Nuther 'wanna build an indoor range' question

This is a discussion on Nuther 'wanna build an indoor range' question within the General Firearm Discussion forums, part of the Related Topics category; Not a frequent poster but I do read this forum quite a bit. I've been kicking around the idea of a FOR PROFIT indoor range. ...

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Thread: Nuther 'wanna build an indoor range' question

  1. #1
    New Member Array JumboShrimp's Avatar
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    Nuther 'wanna build an indoor range' question

    Not a frequent poster but I do read this forum quite a bit.

    I've been kicking around the idea of a FOR PROFIT indoor range. There are TONS of posts on all the forums (& I've been reading 'em for weeks!) about what a bad idea it is. Most talk about just how much it costs to do it right (several million) but there is no mention of how profitable it can be.

    Some of the High end / High Dollar ranges in major Metro areas are just short of palaces - beautiful, high tech works of art! I can't see how an investor or group of investors could have the 'stones' to build some of these and NOT be getting a significant R.O.I.

    I realize ya have to 'spend money to make money' but how much CAN ya make?

    And... If you could build THE perfect indoor range (club) what kinds of features SHOULD it have to attract as many customers as possible (Food?, Child care?, Retail store?, Classrooms?, Target systems?, LEO training areas?, ect, etc...)

    Thanks for any help -
    JS

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  3. #2
    VIP Member Array Smitty901's Avatar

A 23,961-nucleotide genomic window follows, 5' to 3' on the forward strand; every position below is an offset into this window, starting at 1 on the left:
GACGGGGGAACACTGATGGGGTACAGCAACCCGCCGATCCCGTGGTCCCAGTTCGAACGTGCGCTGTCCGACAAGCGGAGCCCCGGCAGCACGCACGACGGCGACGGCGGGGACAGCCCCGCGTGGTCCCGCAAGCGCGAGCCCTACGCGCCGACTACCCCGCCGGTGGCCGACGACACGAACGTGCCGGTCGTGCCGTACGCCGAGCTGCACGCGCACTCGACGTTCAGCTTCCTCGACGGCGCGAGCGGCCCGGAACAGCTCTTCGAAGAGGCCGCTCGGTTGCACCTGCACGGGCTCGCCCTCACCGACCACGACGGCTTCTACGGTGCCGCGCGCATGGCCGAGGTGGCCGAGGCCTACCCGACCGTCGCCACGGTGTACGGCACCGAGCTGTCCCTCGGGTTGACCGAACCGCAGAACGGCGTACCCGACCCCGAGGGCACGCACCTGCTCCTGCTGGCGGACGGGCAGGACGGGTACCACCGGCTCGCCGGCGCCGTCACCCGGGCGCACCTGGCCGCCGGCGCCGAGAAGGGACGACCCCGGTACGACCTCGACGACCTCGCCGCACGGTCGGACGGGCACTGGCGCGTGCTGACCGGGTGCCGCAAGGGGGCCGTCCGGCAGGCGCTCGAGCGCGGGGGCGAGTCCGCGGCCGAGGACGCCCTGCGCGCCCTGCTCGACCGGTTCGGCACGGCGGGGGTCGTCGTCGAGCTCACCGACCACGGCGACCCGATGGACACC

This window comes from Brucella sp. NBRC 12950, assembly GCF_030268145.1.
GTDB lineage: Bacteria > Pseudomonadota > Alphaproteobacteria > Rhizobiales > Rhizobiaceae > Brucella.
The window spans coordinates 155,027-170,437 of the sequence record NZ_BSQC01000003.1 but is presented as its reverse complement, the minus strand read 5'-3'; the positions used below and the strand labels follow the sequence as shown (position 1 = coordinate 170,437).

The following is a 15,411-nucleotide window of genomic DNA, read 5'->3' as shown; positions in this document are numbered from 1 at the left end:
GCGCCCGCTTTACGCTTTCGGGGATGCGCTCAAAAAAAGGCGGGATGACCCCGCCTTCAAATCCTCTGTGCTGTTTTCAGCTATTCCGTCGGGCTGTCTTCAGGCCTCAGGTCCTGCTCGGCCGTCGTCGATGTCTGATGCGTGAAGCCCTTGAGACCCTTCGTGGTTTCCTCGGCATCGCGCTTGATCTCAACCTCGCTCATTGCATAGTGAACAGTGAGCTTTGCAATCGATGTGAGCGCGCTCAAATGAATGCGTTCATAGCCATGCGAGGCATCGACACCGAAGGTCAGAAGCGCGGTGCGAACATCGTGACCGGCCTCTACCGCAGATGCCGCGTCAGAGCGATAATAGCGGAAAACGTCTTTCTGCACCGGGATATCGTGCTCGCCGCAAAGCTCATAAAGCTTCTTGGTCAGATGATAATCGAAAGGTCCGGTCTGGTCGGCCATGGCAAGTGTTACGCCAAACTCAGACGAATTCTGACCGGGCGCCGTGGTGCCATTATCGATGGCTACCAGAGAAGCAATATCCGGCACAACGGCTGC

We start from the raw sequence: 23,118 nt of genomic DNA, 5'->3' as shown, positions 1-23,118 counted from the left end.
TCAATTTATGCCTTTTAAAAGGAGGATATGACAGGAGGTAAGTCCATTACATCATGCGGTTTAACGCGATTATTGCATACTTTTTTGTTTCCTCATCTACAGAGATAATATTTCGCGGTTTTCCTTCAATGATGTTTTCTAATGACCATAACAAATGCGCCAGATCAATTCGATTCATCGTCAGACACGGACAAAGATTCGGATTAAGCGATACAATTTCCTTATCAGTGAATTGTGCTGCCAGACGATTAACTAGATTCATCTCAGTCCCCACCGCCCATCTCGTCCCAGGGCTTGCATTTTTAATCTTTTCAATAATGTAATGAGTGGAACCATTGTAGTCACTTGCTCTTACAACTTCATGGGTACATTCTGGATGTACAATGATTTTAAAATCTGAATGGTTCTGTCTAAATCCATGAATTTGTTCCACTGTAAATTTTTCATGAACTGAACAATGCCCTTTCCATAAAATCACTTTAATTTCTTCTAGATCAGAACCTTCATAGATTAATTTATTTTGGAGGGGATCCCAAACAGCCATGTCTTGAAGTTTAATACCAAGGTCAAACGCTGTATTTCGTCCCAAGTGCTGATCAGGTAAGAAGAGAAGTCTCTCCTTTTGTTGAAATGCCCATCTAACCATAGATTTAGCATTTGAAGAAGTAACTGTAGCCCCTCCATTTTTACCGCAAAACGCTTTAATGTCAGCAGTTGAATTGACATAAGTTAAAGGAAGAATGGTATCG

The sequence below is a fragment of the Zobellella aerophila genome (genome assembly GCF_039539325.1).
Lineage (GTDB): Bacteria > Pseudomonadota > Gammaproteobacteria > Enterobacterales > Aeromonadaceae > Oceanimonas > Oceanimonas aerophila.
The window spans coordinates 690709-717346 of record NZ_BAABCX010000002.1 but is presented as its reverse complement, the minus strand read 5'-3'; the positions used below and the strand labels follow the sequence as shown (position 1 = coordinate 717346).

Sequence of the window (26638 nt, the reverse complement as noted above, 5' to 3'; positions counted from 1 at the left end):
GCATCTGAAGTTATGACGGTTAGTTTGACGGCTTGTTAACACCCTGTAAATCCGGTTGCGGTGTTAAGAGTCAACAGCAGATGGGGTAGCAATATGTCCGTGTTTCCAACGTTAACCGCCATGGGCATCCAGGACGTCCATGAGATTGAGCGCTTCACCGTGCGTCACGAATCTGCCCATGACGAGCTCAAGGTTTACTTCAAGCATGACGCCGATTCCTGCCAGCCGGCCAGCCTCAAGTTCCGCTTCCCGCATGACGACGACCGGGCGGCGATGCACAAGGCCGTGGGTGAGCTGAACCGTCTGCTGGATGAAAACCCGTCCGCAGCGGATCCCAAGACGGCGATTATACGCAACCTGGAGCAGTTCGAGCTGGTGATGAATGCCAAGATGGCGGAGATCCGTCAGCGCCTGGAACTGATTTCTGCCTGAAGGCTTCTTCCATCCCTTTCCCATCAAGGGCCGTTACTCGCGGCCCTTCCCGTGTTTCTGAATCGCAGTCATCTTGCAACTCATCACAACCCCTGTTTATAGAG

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    First you need to check your local and state regs. Some have so many requirements for venting and clean up it is almost imposable to open a new one.
    You might be better off finding a Gun shop with a range to buy many cases they are grandfathered .
    Look at the ones Gander Mountain has opened nice set up but I hate to see the price tag.
    They offer a Wisconsin 6 hour CC class with range time for 100 bucks hard to compete with that.

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    I would start with 'market research' on successful indoor ranges and see what makes them attractive, and what they charge. Out here, I can think of two that are pretty successful - Scottsdale Gun Club (high end and pricey, but thriving) and Caswells in Mesa (AZ; pretty basic but always busy.)
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    New Member Array JumboShrimp's Avatar
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    Thanks for the replys
    I'm in the research phase now. My issue is that there are NO indoor ranges in my area. I'll either have to travel or call an owner & hope he's generous enough to give me some insider info.
    I've been in business for 33 years and 'understand' the things involved in running a business AS A BUSINESS. I've read a lot of stories where ... a guy likes shooting, retires, spends a bunch o money - Then treats it like a hobby. Seems to be a recipe for failure that happens all to often. If I'm gonna do this I need to be on top of it, be the best around, and give customers some value for their dollars - all while making sure I can pay the bills and put something in my pocket (or back into the business). That's why I asked for a 'wish list'.
    I noticed that this was my 1st post here - even though I joined in '09. So...
    My name's Mike, I EDC a CZ-PCR in a CB SuperTuck and I don't like where the USA is headed!

    I LOVE this forum! There's so many out there but this is one that is worth spending time on!
    Thanks again - any more input??

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    Quote Originally Posted by JumboShrimp View Post
    Not a frequent poster but I do read this forum quite a bit.